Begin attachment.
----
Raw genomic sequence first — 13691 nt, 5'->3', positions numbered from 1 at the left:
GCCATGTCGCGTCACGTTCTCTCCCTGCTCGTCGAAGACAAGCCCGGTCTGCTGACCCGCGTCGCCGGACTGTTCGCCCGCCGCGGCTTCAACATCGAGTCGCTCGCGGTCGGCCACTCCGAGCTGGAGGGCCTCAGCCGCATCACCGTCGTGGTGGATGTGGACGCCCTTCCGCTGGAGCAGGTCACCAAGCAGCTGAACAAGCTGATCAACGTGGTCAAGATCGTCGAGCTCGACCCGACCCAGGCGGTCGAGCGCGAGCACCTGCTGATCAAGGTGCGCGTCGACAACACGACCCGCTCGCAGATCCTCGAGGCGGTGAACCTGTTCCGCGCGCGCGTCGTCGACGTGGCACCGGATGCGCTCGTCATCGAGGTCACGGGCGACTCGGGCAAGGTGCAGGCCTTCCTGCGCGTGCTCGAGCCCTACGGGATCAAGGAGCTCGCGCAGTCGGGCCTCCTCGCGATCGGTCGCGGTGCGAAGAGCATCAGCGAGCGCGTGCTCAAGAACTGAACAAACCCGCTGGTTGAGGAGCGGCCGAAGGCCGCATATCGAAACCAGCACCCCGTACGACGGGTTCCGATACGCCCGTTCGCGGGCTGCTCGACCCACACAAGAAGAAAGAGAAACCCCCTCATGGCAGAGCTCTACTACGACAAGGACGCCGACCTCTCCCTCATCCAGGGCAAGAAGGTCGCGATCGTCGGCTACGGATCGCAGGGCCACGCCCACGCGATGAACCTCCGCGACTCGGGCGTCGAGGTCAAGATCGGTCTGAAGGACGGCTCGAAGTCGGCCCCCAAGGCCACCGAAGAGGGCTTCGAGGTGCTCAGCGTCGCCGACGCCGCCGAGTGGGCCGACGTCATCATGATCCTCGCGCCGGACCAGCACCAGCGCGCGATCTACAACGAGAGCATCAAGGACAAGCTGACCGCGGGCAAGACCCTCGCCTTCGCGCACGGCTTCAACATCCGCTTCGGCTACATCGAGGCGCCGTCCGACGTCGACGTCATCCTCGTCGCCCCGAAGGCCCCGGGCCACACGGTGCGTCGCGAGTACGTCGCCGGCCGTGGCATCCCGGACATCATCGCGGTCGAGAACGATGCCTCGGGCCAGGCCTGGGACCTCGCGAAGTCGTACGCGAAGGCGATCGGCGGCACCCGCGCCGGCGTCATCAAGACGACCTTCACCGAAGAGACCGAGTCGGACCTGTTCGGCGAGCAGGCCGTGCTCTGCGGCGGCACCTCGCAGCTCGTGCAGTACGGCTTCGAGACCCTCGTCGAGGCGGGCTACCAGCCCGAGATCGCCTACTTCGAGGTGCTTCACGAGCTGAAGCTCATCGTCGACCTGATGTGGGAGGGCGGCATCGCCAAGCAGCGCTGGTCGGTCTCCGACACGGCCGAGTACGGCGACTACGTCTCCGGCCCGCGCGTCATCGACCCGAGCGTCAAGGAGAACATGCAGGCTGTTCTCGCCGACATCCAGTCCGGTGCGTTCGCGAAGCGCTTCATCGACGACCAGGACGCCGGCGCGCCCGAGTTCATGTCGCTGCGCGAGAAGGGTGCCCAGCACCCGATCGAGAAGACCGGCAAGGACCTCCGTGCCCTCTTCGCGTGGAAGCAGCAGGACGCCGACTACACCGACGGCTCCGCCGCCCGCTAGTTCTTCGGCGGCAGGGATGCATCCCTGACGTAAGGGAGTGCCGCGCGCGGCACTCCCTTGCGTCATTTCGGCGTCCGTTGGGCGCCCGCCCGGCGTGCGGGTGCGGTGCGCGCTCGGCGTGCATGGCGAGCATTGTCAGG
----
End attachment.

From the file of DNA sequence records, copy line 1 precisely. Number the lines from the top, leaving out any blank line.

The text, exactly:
Raw genomic sequence first — 13691 nt, 5'->3', positions numbered from 1 at the left: